Season 8, Episodes 1 and 2: “Within”/“Without”
Original Airdates: November 5 and November 12, 2000
Aw, look, I know. Change is hard. You miss Mulder. You miss the conspiracy. You miss the old days! You miss your youth. I miss your youth too, but the point is—change is an opportunity. No, it is. Even on this stubborn old television program. The addition of John Doggett may have been, to some, a sign that it was time to write off the whole show, but if “Within” and “Without” have anything to say about it, the addition of John Doggett could be exactly the thing this thing needs.
Because here’s the #1 thing that losing Mulder and gaining Doggett did for The X-Files: it forced the writers to reconfigure the show’s existing elements, to use their existing resources and even—heaven help me—create a little character development. Scully is the primary beneficiary of this change. She is now, finally, finally, finally, a believer. A believer with the backbone of a skeptic, of course (if her heart was a pillow, on that pillow would be stitched, “I have seen things that I cannot explain”), but still, a believer. And now, without Mulder around, she’s the driver. She’s the one who has to push to get things done.
Skinner is a believer too, although his belief isn’t quite as big of a reversal. He was, after all, infected by nanobots, and it seems a long time since he was the guy getting in Mulder and Scully’s way primarily because he found their claims ludicrous. Perhaps because of his military history, perhaps because of the things he’s seen, Skinner has always had slightly more believer-potential. That potential is used to great effect, here, as he and Scully team up to find the Mulder they have lost. Together, they comb the desert. They sweat, they snap, they point guns at each other. In other words, they grieve. The best a couple of tough guys can.
Their search turns up two old-timey plot elements: the Alien Bounty Hunter and Gibson Praise. We know, already, that the Alien Bounty Hunter’s charge is to hide evidence of Colonization as best he can—that’s why he picked up Mulder, and why he’s targeting Praise. The leap to Praise as the ABH’s next target is absurd, to be sure, but the ABH’s presence in these episodes is actually a lot of fun. The scripts lean hard on his shapeshifting ability, elevating it from a device to a set piece (the scene in which Scully pursues a Bounty Hunter version of herself is a lot of fun) and making me wonder why the hell nobody thought of this sooner.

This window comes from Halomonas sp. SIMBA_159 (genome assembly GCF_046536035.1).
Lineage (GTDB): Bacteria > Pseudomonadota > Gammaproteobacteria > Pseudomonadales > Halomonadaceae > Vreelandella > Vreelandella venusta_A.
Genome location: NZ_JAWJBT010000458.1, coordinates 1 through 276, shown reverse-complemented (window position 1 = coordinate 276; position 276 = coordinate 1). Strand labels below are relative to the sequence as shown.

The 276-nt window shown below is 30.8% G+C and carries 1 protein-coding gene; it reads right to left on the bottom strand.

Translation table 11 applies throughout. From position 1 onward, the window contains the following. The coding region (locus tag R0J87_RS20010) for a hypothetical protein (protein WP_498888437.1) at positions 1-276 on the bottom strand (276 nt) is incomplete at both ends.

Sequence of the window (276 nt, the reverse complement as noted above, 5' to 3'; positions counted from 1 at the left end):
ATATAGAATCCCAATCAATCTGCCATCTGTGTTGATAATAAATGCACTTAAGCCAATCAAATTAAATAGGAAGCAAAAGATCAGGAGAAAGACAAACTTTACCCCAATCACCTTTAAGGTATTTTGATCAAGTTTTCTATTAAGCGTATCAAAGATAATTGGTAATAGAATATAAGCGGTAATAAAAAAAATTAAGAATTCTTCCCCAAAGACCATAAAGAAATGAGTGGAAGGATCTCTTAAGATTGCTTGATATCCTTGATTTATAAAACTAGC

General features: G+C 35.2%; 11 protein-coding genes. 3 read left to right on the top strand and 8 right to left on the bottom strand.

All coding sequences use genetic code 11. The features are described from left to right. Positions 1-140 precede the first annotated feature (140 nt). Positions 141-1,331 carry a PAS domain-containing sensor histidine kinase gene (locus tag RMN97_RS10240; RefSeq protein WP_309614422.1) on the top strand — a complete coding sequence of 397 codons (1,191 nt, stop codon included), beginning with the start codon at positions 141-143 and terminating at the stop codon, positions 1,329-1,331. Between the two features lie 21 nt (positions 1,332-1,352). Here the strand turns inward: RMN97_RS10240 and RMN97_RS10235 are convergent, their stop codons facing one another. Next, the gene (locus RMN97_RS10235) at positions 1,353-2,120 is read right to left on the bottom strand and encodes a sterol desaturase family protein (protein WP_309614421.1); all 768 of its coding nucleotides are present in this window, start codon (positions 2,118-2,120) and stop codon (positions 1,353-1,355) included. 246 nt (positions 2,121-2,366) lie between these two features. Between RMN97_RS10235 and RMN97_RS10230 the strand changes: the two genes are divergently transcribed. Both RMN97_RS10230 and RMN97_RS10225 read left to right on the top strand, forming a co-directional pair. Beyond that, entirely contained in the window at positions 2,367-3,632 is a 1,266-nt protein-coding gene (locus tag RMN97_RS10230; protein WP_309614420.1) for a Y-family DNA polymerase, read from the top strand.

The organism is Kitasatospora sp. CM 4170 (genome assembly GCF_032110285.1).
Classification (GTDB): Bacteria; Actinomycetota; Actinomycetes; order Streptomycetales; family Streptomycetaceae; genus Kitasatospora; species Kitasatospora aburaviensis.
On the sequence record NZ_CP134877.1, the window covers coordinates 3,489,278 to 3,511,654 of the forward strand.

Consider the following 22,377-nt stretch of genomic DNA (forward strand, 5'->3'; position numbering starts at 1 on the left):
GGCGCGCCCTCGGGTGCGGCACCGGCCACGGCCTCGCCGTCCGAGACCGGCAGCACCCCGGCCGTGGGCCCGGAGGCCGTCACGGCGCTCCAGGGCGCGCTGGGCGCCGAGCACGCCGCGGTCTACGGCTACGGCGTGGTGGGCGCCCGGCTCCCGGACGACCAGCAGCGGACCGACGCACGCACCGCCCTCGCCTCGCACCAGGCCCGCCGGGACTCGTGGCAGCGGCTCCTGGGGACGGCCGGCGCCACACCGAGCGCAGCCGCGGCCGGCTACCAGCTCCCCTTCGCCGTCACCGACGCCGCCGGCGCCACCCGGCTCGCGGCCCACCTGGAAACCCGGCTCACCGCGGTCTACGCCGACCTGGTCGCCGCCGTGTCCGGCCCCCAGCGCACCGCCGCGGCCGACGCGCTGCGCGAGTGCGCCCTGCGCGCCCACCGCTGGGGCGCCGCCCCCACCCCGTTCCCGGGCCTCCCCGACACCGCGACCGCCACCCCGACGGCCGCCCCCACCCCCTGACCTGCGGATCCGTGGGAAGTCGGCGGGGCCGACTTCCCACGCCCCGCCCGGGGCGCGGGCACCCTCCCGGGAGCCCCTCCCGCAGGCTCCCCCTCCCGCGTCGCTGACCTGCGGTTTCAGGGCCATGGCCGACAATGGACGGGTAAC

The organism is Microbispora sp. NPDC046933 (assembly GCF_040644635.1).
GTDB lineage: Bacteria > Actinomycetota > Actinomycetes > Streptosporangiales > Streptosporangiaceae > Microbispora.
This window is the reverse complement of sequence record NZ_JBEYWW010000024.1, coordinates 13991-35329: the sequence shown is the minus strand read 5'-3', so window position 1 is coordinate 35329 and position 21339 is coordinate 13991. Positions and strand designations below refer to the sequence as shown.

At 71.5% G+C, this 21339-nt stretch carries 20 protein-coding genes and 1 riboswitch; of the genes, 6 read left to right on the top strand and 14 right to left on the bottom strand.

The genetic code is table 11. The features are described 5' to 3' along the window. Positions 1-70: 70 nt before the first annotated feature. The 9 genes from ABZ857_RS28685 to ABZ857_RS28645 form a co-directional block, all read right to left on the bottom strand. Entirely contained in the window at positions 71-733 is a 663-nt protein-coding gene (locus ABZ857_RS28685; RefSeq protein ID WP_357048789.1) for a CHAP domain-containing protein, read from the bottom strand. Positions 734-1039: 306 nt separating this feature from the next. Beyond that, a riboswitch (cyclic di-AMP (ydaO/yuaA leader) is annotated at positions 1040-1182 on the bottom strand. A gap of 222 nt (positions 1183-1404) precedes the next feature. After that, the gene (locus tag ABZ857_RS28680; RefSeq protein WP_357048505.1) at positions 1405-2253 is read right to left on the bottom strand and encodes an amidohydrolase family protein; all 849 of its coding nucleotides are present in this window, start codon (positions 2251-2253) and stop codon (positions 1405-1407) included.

Actually there’s a lot of that to go around in these episodes. The pairing of Skinner and Scully, for instance, is 100% charming, like, makes a girl want to write fanfic charming. Plus, pitting Scully and Skinner against Doggett is a fine way to introduce the new character to a grumpy bunch of fans. We’re not being made to like him, not right away. If anything, we’re given permission to hate him, as he spends his first scene trying to outwit Scully, only to end up with a glassful of water in his face. And a later scene scowling at Skinner, as Skinner gruffly (and correctly) informs him that he’s being made a patsy in a Mulderhunt destined to fail.
But the Committee For You To Accept John Doggett has an ace up its sleeve, and that ace is named Robert Patrick. Who is a charmer without being charming. Who has the potential to believe but isn’t going to let you off easy. Who is so definitely not a replacement for Duchovny, just as Doggett isn’t a replacement for Mulder. A tough-talking Marine, a former New York City detective? Enunciates clearly, seems focused on the person he’s talking to at all times? Yeah, no, this guy is new. And while tough-talking former-cop is hella archetype, it’s satisfying to see that guy dropped into this show’s world. Like it is, in fact, your Scully/Skinner fanfic and you also did a crossover from I don’t know some basic cable cop drama.
Mulder, for being the guy who is sort of not on the show anymore, is in these episodes plenty. He appears primarily in Scully’s dreams, terrifying visions of her partner strapped to a chair, having holes drilled in the roof of his mouth. There have been plenty of “they’re doing tests!!!!”-type scenes on this show, but these are particularly gruesome in their rendering. You wonder, almost, if the creative team took a perverse pleasure in tormenting their show’s erstwhile hero, in picturing him constantly but never letting him speak.
So it’s an episode of terrific change, except it isn’t. Even the season’s new villain (because, in case you forgot, the show has either kilt off or turned around its old villains) is our old buddy, Alvin Kersh. The combined presences of Bounty Hunter, and Praise, and Kersh offer a little bit of stabilization, a rare little bit of continuity while everyone else shuffles themselves around the bases. If you miss Mulder, look. You’re going to keep missing Mulder (and, ps, hang in there). But if you’re open to something new—if you’re willing to believe—then maybe there will be life after Season 7.